This article is a follow up to the article “A Map to the Maze of Open-Access Publishing.” The articles help to set up the discussion for an event on open access at American University in Cairo, April 27-28, for which readers can sign up here.
Open access has special significance for those of us here in the Arab world.
We feel the argument for open-access publishing stems from both an orientation towards the public good and an objection to injustice. We hope that researchers’ main aim in conducting research is to benefit others and so they should want to reach as wide an audience as possible when publishing. Second, there is an extreme injustice in the financial model of academic publishing—for electronic versions of journal articles, at least. As Curtis Rice correctly points out in “Open Access Will Make Research Better,” publishers get the money from subscription-based journals, but the publishers pay nothing to the authors of those articles or the peer reviewers who ensure their quality—the people at the heart of academic publishing.
Why should Arab researchers (or any researcher, really) care?
1. Open Access means reaching a wider audience: Research becomes easier to find and more people can access, read and cite your work. Critics of open access sometimes cast doubt on the link between it and citation, but many studies have confirmed that open access does increase visibility and may increase citation counts. Open access will not necessarily result in wider readership if your readers recognize a low-quality open access journal, so choose journals wisely. Open Access has revolutionized the way in which research is being conducted in some disciplines. One open access repository— ArXiv—is now at the heart of research in physics. In some fields, there may be a need to embargo some details of research to ensure getting a patent, and for those fields, maybe a “green” route (previously described in the earlier article) is more appropriate. Academic and public libraries in Europe and the United States have funds to subscribe to packages of expensive journals and databases. Although some providers offer preferential agreements for libraries in less wealthy countries, libraries in the Middle East may still not have access to the same range of journals.
As a result, work by Arab researchers may not be visible to their immediate colleagues and peers in their own country and in the region. Open-access publishing and archiving research in a public manner can help solve these problems.
2. Some open-access journals (particularly in the field of educational technology) do not require authors to pay for publication. Other journals do. Paying for research to be published can be tricky. It automatically privileges authors who have money or who work at well-funded institutions and disadvantages younger scholars and those affiliated with poorer institutions. And those scholars were already at a disadvantage in getting any important research done—reproducing a cycle of disadvantage.
3. Maintaining digital repositories is a route institutions could explore, if they have not done so already. This would allow its members to publish in a range of journals (including closed-access), while retaining the option to make their work public when the exclusivity restrictions of the journal they publish in expire. Note, however, that this requires authors to be aware of the restrictions that the publishing contract imposes and to take an active role in managing their rights as an author.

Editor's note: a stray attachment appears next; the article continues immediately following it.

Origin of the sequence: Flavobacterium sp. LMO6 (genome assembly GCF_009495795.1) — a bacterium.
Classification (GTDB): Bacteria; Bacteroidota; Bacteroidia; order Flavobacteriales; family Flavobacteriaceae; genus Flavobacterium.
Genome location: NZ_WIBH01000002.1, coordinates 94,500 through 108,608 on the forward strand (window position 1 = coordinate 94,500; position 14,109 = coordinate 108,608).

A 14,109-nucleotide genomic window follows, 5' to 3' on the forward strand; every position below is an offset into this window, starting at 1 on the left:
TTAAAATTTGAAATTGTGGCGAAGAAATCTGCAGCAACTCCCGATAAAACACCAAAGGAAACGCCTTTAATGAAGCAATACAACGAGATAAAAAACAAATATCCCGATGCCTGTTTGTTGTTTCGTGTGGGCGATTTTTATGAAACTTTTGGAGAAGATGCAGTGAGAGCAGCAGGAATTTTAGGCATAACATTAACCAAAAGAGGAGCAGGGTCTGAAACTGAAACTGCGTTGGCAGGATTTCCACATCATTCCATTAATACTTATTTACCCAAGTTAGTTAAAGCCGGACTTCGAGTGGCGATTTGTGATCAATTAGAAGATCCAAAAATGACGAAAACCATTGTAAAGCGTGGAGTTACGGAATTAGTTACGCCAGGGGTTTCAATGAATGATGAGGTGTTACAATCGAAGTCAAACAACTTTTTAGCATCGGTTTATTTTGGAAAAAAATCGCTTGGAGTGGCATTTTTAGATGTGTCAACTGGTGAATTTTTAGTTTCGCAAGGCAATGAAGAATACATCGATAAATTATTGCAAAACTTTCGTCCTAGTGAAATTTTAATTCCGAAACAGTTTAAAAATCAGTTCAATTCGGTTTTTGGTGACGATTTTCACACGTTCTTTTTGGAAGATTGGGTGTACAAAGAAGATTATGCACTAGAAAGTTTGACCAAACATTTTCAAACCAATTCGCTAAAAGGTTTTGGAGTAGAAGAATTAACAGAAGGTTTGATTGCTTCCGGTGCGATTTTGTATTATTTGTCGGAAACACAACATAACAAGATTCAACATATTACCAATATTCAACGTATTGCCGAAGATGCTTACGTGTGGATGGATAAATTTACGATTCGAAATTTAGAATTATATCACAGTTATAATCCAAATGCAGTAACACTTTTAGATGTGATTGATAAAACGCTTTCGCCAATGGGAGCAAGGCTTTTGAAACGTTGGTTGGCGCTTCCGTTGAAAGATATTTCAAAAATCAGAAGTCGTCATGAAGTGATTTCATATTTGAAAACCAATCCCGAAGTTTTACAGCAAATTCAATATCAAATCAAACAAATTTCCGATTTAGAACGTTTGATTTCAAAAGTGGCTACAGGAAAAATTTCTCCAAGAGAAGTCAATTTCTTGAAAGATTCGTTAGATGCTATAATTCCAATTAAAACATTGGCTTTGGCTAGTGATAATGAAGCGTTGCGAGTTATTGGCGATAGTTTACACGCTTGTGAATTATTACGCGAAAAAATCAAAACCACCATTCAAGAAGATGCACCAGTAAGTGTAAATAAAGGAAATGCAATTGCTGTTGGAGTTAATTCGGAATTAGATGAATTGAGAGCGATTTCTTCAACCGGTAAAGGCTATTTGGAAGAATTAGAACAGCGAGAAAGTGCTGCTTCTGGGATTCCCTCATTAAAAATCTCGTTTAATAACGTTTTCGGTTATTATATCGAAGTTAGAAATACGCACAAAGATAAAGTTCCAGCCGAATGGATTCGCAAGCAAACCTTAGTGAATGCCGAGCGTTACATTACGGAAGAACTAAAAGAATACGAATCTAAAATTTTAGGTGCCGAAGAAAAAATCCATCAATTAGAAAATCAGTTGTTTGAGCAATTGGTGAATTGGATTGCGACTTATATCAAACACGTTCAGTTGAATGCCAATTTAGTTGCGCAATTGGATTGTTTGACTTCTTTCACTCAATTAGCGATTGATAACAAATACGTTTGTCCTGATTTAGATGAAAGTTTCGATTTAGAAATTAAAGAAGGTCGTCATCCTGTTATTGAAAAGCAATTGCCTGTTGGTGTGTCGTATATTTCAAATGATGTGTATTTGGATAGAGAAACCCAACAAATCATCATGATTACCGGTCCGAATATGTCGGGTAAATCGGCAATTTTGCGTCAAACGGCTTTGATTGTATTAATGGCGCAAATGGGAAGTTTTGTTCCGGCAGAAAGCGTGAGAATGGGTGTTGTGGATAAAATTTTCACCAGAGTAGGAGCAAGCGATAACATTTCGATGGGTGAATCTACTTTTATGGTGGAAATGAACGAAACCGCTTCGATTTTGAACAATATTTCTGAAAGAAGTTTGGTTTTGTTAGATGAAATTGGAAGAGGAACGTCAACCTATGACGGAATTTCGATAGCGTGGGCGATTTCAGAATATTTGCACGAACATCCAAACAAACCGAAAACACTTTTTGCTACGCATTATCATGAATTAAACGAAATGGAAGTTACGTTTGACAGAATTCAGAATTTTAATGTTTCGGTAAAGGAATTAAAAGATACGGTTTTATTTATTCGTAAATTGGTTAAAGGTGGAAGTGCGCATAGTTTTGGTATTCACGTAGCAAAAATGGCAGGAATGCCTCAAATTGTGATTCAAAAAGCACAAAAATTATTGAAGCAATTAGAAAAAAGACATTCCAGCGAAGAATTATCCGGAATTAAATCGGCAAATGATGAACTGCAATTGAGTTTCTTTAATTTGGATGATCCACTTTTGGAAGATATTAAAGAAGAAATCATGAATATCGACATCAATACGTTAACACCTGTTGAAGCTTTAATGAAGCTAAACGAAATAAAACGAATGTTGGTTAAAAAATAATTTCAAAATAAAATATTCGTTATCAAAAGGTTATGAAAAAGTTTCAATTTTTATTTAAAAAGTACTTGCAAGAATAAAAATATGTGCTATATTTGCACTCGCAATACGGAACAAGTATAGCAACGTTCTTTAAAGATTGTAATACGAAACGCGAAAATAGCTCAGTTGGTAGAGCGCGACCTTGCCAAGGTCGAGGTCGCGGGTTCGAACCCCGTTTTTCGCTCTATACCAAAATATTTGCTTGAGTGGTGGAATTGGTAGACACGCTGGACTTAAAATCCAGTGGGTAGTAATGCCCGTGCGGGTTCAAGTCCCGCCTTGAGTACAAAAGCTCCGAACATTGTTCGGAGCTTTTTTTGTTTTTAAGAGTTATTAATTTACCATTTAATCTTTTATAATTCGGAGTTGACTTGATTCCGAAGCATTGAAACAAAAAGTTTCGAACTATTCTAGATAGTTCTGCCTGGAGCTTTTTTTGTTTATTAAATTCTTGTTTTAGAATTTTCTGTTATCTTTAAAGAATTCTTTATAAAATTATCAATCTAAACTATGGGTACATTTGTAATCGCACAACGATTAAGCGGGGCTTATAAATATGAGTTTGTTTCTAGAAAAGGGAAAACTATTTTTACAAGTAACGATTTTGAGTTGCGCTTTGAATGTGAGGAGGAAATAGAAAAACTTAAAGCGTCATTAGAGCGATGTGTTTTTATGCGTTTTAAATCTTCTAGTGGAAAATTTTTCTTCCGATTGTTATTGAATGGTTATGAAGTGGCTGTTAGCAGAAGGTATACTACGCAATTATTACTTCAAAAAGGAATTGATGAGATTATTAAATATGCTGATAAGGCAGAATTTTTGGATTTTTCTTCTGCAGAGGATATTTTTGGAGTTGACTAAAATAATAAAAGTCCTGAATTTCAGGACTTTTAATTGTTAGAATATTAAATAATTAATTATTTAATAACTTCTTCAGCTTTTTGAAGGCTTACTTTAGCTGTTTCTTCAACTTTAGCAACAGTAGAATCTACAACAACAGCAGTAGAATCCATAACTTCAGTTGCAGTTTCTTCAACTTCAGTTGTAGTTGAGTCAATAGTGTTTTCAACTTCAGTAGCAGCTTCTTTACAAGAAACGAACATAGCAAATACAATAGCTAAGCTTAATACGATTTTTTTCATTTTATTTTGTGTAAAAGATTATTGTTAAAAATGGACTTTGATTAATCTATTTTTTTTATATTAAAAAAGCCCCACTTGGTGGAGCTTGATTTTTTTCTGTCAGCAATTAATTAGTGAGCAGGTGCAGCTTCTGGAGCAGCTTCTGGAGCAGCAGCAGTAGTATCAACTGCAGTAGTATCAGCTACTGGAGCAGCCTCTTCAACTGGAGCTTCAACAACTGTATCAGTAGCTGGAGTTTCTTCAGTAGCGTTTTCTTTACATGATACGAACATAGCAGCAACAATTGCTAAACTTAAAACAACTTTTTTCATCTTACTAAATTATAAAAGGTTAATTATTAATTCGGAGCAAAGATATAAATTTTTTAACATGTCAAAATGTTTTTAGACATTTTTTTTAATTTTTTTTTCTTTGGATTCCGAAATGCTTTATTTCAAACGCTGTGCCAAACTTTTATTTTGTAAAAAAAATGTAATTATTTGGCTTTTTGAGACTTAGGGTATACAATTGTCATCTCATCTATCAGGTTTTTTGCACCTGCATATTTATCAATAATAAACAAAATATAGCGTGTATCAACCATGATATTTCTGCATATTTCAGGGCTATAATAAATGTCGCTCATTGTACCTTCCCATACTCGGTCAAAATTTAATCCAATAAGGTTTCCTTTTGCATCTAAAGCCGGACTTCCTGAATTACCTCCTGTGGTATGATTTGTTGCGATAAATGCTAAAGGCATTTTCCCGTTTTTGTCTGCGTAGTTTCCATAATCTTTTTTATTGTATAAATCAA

4. Rather than depend on publishers in Europe and the United States, some institutions in the Arab region have created their own open-access journals, either locally, or in cooperation with universities abroad (such as EJARS). Indeed, there are some sophisticated open-source tools available that enable institutions to set up and run their own journals professionally. The most widely-used tool is OJS, which is being used at several Egyptian universities (see example).
5. The move to self-publishing immediately raises the question of quality. For Arabic-language publications, we should be asking ourselves whether we want to create more open-access versions, and how we plan to maintain quality if we do. Peer review is important a central issue here and my way of contributing to improved quality in open access publishing is to accept peer review requests from good quality, credible, open access journals as much as I possibly can.
6. There is also a need for institutional support at the policy level. Many institutions in Europe and the United States that provide funding for research require that the research results be published in an open-access manner. Some countries, such as the United Kingdom, have even required the provision of open access to all government-funded research. I am unsure of the status of such funding and of open-access mandates in our region.
If you really want to delve into the (often controversial, and polemic) debates on Open Access, Peter Suber’s page is a good starting point.
To find a listing (and search) open access journals in all fields, visit DOAJ ( Directory of Open Access Journals), which you can also search by country.
The Directory of Open Access Repositories— OpenDOAR— lists several digital repositories in Egypt such as AUC’s DAR .
Click here for help finding Open Educational Resources.
Links to Arab Open-Access Programs
All 237 academic journals in Iraqi Academic Scientific Journals are peer-reviewed and open access.
The Directory of Open Access Repositories – OpenDOAR – lists several digital repositories in Egypt such as American University in Cairo’s DAR.
Individual, locally hosted open-access journals:
International Arab Journal of e-Technology (Arab Open University)
International Arab Journal of Information Technology(Zarqa University, Jordan)